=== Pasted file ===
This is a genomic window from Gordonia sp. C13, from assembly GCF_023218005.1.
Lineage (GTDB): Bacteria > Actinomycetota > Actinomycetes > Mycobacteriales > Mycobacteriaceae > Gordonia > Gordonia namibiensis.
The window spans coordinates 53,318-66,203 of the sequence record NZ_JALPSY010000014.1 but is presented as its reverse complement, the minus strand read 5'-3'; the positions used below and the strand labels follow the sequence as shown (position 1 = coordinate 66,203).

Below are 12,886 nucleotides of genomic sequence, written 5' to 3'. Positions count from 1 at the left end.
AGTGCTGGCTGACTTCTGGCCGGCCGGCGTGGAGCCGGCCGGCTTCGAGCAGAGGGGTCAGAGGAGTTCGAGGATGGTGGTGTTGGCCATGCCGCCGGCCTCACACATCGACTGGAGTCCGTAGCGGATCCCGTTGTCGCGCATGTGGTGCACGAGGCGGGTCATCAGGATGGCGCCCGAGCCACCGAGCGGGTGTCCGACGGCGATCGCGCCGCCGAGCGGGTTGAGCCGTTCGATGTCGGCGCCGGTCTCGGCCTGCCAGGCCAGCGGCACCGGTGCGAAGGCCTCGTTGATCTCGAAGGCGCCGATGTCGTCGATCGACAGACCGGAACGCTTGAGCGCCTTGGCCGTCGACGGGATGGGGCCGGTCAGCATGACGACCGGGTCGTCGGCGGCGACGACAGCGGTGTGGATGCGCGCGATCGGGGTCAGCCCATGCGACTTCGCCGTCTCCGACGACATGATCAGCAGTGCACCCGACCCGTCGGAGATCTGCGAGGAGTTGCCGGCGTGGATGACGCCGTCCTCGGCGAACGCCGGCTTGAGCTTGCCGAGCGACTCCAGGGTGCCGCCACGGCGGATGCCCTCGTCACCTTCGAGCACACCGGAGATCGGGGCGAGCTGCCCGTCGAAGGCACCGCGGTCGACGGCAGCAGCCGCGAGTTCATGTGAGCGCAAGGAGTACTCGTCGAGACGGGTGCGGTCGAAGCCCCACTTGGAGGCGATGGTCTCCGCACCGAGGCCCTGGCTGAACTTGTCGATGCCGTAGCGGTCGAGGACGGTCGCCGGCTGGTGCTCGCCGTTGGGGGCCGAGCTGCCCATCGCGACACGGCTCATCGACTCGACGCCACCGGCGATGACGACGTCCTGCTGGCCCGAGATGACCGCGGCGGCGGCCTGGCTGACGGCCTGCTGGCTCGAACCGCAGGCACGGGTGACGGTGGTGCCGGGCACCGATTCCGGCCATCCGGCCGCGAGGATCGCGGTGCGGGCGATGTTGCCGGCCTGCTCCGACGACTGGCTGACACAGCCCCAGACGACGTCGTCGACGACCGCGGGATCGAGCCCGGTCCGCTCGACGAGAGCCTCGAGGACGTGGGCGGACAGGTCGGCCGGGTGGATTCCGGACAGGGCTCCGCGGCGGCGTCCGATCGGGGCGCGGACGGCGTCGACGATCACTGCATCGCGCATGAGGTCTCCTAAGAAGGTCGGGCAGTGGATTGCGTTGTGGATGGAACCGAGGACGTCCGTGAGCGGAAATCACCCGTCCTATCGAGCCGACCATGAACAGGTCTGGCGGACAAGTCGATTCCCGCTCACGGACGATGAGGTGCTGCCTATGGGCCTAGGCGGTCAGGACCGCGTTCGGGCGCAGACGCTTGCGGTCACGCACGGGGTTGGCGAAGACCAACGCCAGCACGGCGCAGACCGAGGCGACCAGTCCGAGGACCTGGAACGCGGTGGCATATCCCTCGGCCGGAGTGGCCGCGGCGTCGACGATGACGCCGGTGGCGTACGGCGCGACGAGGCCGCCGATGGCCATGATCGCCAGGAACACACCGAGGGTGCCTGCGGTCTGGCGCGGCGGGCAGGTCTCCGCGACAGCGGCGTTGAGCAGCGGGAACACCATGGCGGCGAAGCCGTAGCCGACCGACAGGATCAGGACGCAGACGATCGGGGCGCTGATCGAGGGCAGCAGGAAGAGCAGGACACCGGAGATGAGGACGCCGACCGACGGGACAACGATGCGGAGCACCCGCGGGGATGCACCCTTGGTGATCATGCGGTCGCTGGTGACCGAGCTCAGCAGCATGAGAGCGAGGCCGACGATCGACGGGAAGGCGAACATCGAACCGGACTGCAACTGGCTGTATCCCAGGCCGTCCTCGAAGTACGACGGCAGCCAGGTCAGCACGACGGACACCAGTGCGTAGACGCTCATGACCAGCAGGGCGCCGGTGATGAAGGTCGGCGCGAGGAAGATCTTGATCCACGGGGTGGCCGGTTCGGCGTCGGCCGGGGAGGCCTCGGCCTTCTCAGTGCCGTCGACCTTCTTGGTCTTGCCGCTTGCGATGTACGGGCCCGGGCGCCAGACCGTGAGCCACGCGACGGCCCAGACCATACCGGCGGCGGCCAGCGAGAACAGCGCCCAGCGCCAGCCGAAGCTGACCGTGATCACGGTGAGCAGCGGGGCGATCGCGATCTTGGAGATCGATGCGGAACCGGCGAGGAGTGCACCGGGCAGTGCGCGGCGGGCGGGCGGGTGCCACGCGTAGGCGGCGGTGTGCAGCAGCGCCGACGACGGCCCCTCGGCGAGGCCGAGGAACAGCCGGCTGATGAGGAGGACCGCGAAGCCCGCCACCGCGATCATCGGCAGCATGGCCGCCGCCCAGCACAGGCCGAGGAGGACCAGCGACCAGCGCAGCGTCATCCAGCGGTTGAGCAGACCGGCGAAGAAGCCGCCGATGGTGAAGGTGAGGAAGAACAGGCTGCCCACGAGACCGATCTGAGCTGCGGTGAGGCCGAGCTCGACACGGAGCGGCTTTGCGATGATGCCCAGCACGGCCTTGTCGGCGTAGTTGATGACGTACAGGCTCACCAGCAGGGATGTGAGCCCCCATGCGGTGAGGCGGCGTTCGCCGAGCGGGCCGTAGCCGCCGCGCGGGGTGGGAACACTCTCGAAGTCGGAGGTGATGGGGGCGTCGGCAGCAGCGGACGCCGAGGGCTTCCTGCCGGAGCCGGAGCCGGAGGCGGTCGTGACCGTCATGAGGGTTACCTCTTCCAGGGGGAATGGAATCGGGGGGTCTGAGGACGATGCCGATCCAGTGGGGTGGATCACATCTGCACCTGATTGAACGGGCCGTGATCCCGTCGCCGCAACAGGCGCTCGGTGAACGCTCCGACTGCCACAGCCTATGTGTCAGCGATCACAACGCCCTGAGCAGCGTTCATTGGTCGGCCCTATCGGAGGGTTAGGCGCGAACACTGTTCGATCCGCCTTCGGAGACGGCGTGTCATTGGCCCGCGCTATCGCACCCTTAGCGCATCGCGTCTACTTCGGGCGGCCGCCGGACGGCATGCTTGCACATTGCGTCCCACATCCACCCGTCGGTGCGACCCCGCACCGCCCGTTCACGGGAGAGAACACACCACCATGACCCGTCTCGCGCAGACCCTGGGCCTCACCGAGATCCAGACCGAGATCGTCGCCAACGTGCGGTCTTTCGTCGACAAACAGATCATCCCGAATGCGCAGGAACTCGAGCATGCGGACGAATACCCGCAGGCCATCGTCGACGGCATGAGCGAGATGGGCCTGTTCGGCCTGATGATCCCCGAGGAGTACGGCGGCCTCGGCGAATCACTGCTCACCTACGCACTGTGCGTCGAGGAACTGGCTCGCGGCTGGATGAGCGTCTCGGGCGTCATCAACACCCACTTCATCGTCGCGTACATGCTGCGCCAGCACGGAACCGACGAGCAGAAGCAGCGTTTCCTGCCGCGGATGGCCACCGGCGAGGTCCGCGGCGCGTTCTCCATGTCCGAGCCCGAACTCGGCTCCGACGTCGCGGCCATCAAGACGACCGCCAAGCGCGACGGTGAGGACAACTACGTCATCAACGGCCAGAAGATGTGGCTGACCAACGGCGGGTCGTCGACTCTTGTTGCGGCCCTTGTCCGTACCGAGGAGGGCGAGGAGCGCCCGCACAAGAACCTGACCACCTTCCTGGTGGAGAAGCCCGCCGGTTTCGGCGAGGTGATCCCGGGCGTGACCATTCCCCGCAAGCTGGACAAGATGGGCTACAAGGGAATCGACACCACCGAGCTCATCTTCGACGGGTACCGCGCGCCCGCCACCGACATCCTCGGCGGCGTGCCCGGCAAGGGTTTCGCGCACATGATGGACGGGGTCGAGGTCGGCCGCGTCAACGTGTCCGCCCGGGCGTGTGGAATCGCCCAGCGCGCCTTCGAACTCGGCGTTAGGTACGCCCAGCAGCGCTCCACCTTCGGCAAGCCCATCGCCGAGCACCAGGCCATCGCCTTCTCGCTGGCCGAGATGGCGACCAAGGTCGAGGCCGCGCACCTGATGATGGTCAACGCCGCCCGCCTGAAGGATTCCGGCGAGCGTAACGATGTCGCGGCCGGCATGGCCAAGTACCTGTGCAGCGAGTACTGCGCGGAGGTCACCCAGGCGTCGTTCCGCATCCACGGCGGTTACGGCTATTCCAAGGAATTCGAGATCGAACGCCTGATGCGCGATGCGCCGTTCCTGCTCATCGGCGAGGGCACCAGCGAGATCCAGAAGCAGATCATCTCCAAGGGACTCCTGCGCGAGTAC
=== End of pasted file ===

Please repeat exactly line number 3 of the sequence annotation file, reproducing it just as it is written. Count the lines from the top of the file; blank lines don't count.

The window spans coordinates 53,318-66,203 of the sequence record NZ_JALPSY010000014.1 but is presented as its reverse complement, the minus strand read 5'-3'; the positions used below and the strand labels follow the sequence as shown (position 1 = coordinate 66,203).